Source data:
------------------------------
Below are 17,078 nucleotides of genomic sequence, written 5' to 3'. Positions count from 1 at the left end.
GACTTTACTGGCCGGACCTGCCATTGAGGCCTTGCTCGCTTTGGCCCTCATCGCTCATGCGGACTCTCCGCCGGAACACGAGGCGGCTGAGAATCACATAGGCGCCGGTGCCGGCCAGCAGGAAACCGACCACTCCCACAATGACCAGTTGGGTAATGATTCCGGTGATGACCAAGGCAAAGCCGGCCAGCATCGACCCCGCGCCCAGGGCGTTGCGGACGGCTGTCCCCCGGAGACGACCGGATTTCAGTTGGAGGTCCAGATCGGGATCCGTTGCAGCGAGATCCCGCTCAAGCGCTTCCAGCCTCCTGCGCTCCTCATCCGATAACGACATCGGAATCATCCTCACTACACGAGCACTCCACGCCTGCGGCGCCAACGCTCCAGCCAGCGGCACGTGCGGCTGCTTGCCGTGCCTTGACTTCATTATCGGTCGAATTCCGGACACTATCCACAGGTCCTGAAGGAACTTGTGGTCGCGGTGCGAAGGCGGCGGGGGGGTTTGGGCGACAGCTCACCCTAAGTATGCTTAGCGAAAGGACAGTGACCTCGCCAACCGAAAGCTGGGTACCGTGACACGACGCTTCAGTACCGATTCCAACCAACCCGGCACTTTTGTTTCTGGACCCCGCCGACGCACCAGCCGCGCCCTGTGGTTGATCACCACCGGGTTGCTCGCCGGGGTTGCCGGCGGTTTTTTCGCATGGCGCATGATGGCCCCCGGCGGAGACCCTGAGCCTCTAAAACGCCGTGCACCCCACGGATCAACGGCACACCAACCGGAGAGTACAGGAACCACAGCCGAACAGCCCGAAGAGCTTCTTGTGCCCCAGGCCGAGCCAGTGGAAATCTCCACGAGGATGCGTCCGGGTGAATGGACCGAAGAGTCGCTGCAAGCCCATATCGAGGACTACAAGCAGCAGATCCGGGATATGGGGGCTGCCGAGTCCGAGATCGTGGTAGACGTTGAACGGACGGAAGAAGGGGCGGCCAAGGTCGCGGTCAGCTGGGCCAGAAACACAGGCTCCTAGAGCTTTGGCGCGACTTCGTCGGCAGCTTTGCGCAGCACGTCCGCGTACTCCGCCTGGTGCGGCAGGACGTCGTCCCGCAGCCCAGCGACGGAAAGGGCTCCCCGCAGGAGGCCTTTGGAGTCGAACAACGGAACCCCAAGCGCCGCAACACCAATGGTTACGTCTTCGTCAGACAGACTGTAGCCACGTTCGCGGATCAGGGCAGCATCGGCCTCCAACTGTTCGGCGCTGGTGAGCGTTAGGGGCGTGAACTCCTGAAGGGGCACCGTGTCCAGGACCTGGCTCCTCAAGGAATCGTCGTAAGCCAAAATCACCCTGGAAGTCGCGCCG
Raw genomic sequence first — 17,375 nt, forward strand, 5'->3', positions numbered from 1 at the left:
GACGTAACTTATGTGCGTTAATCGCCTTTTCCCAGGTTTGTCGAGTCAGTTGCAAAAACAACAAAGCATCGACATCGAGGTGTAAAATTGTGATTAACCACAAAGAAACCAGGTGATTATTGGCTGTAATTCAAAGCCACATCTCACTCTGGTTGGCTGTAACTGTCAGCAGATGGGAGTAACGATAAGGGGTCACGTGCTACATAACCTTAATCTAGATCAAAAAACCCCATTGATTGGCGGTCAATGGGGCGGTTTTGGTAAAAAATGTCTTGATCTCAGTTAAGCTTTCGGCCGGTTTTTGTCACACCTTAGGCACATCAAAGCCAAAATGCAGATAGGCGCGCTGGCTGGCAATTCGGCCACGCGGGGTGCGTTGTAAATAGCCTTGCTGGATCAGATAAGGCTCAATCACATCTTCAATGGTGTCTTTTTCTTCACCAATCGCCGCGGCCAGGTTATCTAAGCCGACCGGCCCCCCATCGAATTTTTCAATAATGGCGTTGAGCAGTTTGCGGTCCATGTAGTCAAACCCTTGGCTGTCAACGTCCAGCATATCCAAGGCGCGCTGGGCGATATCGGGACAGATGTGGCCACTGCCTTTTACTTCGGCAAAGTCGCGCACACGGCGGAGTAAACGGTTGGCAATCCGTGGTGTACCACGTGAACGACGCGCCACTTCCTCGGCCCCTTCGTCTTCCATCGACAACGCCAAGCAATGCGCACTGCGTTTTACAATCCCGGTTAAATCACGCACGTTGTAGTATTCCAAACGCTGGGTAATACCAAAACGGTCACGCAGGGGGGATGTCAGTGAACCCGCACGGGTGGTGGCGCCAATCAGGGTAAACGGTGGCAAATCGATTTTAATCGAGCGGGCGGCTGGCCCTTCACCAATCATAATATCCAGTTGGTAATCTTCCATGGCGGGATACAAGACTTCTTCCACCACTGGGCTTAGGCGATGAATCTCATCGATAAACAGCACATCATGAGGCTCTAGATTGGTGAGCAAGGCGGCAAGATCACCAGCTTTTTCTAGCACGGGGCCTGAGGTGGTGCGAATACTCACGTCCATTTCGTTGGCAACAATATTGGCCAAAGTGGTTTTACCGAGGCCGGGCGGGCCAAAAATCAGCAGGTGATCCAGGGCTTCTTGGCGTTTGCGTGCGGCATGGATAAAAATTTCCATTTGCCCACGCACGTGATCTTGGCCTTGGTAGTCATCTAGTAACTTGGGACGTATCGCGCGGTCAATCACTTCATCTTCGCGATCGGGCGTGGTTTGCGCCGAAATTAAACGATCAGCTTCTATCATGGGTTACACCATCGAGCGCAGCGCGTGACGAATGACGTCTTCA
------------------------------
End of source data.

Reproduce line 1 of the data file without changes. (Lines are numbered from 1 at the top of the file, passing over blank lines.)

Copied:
Below are 17,078 nucleotides of genomic sequence, written 5' to 3'. Positions count from 1 at the left end.